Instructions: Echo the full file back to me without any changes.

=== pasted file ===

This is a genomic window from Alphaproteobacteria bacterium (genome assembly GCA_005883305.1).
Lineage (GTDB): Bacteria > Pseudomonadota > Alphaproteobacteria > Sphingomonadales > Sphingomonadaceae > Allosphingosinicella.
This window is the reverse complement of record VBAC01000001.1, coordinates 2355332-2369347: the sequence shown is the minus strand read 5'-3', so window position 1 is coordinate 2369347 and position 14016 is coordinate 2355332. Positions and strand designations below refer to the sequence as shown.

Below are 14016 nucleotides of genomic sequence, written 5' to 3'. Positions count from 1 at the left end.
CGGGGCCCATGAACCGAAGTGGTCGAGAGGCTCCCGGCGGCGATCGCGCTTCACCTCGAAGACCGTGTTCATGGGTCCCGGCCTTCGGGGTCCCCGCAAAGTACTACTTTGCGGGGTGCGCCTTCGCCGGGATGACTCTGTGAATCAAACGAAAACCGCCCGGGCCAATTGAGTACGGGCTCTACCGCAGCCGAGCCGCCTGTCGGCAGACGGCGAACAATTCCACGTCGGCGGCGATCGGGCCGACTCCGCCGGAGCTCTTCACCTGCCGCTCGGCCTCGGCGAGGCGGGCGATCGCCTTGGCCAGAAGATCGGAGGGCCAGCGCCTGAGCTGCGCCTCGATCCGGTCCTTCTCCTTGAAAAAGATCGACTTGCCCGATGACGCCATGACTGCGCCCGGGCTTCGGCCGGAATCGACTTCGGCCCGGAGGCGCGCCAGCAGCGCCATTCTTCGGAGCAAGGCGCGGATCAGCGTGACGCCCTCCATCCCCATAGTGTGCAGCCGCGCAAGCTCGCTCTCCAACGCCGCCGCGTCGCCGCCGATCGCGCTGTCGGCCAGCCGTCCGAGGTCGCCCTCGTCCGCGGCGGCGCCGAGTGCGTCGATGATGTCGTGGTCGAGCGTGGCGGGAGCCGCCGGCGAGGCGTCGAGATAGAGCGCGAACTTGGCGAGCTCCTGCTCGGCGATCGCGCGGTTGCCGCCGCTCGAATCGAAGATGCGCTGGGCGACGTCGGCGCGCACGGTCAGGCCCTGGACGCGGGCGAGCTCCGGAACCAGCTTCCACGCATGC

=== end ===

This is a genomic window from Alphaproteobacteria bacterium (genome assembly GCA_005883305.1).
Lineage (GTDB): Bacteria > Pseudomonadota > Alphaproteobacteria > Sphingomonadales > Sphingomonadaceae > Allosphingosinicella.
This window is the reverse complement of record VBAC01000001.1, coordinates 2355332-2369347: the sequence shown is the minus strand read 5'-3', so window position 1 is coordinate 2369347 and position 14016 is coordinate 2355332. Positions and strand designations below refer to the sequence as shown.

Below are 14016 nucleotides of genomic sequence, written 5' to 3'. Positions count from 1 at the left end.
CGGGGCCCATGAACCGAAGTGGTCGAGAGGCTCCCGGCGGCGATCGCGCTTCACCTCGAAGACCGTGTTCATGGGTCCCGGCCTTCGGGGTCCCCGCAAAGTACTACTTTGCGGGGTGCGCCTTCGCCGGGATGACTCTGTGAATCAAACGAAAACCGCCCGGGCCAATTGAGTACGGGCTCTACCGCAGCCGAGCCGCCTGTCGGCAGACGGCGAACAATTCCACGTCGGCGGCGATCGGGCCGACTCCGCCGGAGCTCTTCACCTGCCGCTCGGCCTCGGCGAGGCGGGCGATCGCCTTGGCCAGAAGATCGGAGGGCCAGCGCCTGAGCTGCGCCTCGATCCGGTCCTTCTCCTTGAAAAAGATCGACTTGCCCGATGACGCCATGACTGCGCCCGGGCTTCGGCCGGAATCGACTTCGGCCCGGAGGCGCGCCAGCAGCGCCATTCTTCGGAGCAAGGCGCGGATCAGCGTGACGCCCTCCATCCCCATAGTGTGCAGCCGCGCAAGCTCGCTCTCCAACGCCGCCGCGTCGCCGCCGATCGCGCTGTCGGCCAGCCGTCCGAGGTCGCCCTCGTCCGCGGCGGCGCCGAGTGCGTCGATGATGTCGTGGTCGAGCGTGGCGGGAGCCGCCGGCGAGGCGTCGAGATAGAGCGCGAACTTGGCGAGCTCCTGCTCGGCGATCGCGCGGTTGCCGCCGCTCGAATCGAAGATGCGCTGGGCGACGTCGGCGCGCACGGTCAGGCCCTGGACGCGGGCGAGCTCCGGAACCAGCTTCCACGCATGC